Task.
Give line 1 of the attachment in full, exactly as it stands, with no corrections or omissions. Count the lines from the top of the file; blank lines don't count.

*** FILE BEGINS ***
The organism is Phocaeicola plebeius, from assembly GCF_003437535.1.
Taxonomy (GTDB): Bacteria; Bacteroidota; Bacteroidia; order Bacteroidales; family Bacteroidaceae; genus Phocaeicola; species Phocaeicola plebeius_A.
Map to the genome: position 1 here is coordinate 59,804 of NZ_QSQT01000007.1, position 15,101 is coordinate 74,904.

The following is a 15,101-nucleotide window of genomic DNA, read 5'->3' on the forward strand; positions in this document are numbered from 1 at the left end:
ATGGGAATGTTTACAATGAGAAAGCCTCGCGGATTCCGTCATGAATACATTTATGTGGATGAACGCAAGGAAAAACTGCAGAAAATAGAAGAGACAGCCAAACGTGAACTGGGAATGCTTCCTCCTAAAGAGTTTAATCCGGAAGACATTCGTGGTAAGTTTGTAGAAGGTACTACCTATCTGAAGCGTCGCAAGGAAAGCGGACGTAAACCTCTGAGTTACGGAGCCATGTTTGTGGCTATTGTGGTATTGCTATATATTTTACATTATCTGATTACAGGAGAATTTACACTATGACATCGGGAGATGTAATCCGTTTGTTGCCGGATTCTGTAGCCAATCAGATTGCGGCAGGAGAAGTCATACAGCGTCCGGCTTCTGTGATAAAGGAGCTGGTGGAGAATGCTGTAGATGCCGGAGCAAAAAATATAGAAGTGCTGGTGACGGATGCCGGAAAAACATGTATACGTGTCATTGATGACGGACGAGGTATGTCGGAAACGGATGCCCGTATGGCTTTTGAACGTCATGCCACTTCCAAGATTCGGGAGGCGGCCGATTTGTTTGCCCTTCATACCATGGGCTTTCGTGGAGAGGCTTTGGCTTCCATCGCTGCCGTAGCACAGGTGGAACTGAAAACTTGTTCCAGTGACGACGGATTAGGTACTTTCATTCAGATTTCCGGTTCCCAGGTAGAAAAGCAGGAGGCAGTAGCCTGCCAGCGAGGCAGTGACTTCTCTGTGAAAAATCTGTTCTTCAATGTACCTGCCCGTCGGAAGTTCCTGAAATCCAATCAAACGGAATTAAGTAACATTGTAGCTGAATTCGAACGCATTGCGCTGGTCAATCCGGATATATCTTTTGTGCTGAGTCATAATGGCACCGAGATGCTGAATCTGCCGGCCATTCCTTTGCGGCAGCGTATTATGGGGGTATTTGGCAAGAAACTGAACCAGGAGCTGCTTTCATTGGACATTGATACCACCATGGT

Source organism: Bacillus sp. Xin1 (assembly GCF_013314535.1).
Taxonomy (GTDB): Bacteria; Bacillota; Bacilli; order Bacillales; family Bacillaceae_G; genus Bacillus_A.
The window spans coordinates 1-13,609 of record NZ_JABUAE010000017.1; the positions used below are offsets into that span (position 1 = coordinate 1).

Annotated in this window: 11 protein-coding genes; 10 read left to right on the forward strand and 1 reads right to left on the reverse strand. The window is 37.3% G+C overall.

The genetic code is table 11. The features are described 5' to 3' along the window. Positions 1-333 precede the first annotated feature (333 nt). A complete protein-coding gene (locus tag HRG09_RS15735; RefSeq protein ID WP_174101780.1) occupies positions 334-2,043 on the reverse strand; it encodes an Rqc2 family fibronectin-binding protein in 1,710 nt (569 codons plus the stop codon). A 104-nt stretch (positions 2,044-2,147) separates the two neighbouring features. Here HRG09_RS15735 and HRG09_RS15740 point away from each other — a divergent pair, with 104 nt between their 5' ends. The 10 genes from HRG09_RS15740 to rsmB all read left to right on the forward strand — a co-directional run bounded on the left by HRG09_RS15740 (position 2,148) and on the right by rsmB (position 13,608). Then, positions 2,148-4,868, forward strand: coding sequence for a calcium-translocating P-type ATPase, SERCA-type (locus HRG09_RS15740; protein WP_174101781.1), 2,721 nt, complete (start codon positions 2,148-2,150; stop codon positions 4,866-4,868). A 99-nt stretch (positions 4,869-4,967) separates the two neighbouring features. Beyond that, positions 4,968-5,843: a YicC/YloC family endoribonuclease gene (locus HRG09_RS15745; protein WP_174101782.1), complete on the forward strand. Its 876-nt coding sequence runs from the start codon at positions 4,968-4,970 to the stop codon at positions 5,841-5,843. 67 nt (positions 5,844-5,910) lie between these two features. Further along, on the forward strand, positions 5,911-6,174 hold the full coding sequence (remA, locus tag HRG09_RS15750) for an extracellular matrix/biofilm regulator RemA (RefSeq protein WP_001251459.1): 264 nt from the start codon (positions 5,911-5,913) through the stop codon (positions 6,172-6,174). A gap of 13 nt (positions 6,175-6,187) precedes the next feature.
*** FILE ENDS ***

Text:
The organism is Phocaeicola plebeius, from assembly GCF_003437535.1.